3 out of 5 stars (3 / 5)

James Bond is a spy and espionage icon that has gone on to influence literature, film and animation throughout history. He represents the undercover agent that manages to embody the best of this world of intrigue, ideally alone in the field. The tuxedo, the sports car, the martini and confidence have been modelled for decades in different ways in film and the newest version finds its way to cinemas as Lance Sterling (Will Smith).

Blue Sky Animation (Ice Age franchise) introduces the world to the latest super-spy who works to stop some of the worst villains in the world. After halting a top weapons deal in Japan, Lance reports back to headquarters and hopes to celebrate his mission. Upon arrival, he is surprised to be accused of stealing the high tech gadgets that the spy had kept from getting into the hands of the arms dealers. Sterling escapes from the agency and quickly realises that he cannot trust anyone there. Within minutes the support that the operative came to rely on was quickly turning against him. This forces him to turn to the very man who he had fired from the special gadgets division earlier in the day for help. 

Walter Beckett (Tom Holland) is the antithesis of the top agent. Despite being a tech genius, he was awkward and had a penchant for getting on the wrong side of the team at the bureau. His gadgets were effective, but served to stop the violence as opposed to enacting pain on the enemy. As his only hope outside of the agency, Sterling was desperate to turn to the agency’s brilliant outcast. 

Upon arrival at Walter’s home, the spy stumbles on the scientist working on a bio-tech concoction that would make anyone ‘invisible’ to other humans. Unknowingly, Lance ingests the liquid which turns him into a pigeon. A form that makes the spy unnoticeable to humanity, but also leaving him unable to drive his car or run. Both men try to figure out how to reverse this transformation, while the agency’s team attempt to bring them in. This leads to a mad capped and bizarre adventure where Walter and Lance work together to capture and expose the super-villain called Killian (Ben Mendelsohn) before he uses the weapon on the agency. 

First-time directors, Nick Bruno and Troy Quane, bring us their retelling of the short film Pigeon: Impossible. A seemingly convoluted premise that ultimately works out in the end. Smith and Holland embody their animated alter-egos and the final product proves to be an entertaining option for families. The odd couple chemistry works throughout the film and provides some of the more endearing moments for this story.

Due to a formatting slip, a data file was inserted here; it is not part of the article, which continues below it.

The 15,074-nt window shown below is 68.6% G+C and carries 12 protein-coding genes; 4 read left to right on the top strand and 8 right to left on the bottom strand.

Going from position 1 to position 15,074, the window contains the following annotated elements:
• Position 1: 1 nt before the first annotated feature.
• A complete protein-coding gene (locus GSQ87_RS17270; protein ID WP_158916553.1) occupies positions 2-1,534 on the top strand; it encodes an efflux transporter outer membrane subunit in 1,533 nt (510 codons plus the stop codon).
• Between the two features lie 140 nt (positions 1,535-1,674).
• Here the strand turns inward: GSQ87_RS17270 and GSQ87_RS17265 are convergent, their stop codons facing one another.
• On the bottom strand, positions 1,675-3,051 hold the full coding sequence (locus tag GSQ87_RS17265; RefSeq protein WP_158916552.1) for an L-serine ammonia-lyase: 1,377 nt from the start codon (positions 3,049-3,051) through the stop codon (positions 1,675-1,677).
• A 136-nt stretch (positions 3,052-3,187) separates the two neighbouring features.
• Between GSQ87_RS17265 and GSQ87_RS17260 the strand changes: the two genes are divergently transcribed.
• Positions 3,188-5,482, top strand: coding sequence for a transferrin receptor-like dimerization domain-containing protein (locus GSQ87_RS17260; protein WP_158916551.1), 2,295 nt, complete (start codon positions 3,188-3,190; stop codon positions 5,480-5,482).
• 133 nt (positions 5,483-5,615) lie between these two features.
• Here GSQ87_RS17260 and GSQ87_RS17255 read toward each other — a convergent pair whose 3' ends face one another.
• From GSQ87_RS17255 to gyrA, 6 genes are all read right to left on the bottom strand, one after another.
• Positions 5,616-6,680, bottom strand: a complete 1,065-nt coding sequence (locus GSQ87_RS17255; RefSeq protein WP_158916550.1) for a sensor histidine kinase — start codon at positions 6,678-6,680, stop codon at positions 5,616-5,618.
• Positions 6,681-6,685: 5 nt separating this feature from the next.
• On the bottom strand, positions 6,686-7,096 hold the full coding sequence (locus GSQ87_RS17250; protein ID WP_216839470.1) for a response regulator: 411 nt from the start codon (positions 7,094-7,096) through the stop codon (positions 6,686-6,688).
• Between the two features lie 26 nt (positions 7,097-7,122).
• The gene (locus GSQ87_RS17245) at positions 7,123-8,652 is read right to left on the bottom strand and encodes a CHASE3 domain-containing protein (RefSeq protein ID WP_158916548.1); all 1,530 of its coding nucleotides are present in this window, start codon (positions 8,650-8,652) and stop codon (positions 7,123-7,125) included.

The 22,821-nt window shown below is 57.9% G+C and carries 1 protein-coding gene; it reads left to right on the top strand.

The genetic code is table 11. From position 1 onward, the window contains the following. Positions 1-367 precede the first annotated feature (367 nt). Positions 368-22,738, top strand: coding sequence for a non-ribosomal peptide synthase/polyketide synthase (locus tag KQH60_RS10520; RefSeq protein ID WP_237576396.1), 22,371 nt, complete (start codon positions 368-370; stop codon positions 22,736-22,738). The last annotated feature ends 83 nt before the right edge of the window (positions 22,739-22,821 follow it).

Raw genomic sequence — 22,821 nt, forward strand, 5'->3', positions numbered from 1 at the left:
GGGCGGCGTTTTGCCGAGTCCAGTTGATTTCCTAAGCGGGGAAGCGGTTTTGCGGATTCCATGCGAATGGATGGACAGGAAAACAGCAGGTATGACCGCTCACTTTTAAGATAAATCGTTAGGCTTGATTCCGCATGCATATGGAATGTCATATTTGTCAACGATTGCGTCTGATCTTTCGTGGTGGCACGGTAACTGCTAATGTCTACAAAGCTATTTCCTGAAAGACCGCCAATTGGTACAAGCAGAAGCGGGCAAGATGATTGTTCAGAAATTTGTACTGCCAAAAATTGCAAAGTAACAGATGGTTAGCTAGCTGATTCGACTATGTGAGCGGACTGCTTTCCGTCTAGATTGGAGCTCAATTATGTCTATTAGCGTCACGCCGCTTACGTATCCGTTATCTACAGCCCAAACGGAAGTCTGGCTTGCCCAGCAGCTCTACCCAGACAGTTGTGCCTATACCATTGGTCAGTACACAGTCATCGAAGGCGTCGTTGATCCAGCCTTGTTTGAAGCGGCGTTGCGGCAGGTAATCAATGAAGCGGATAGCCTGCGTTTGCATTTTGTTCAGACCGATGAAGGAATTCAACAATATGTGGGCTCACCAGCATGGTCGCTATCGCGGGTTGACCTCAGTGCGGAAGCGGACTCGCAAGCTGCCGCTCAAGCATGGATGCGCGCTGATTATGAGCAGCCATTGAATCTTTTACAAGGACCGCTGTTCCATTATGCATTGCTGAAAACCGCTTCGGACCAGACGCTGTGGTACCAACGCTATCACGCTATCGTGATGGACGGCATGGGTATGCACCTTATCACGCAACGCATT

It is the concept’s originality that offers something to the world of animation. By turning the lead character into a pigeon, the filmmakers can explore a relatively new world of adventure. While the animation is straight-forward and does not break any new ground, it does meet modern standards and expectations. The antics of all of the characters will force audiences to rely on a suspension of disbelief afforded it by being an animated film. There are even humorous elements for the adults in the audience, which does mean it will struggle to engage the under-five crowd. 

Spies in Disguise is one for all the older children who want a bit of action added to their animation and oppose the thought of going to Frozen 2. Even though there is enough glitter, cute kittens and pigeons to appeal to those with a softer disposition. 

What did our team of junior reviewers say about this high flying espionage film?The feedback about the film was that those in the target audience (8-12 years) will like the originality, but this was a bit too mature for the little ones. The darker elements and the grown-up humour will make this less than appealing to those under the age of five. It also needs to be mentioned that the ‘tweens’ (Ages 11-12) might find the glitter bombs, cute kittens and inflatable hugs a bit uncool. Overall, these seasoned reviewers liked that it was an original story and thought it was enjoyable all the way through until the end. 

Reel Dialogue: Being proud to be in the ‘Weird Club’ 

What does Spies in Disguise have in common with The Accountant

They are divergent storylines and are intended for entirely different audiences. Still, both consider that we all have different abilities and skills. The gifts we have may seem odd to the outside world, dare it be said even, ‘Weird?’ Walter continually talks about how his had to deal with always being considered odd to others. By the end of both films, it could be said that there is something to celebrate about being different. 

Looking at the Bible’s account of humanity, we are all made by and loved by God. These films and the Bible provide a different way to look at those with different ‘abilities.’

I praise you, for I am fearfully and wonderfully made. Wonderful are your works; my soul knows it very well. Psalm 139: 14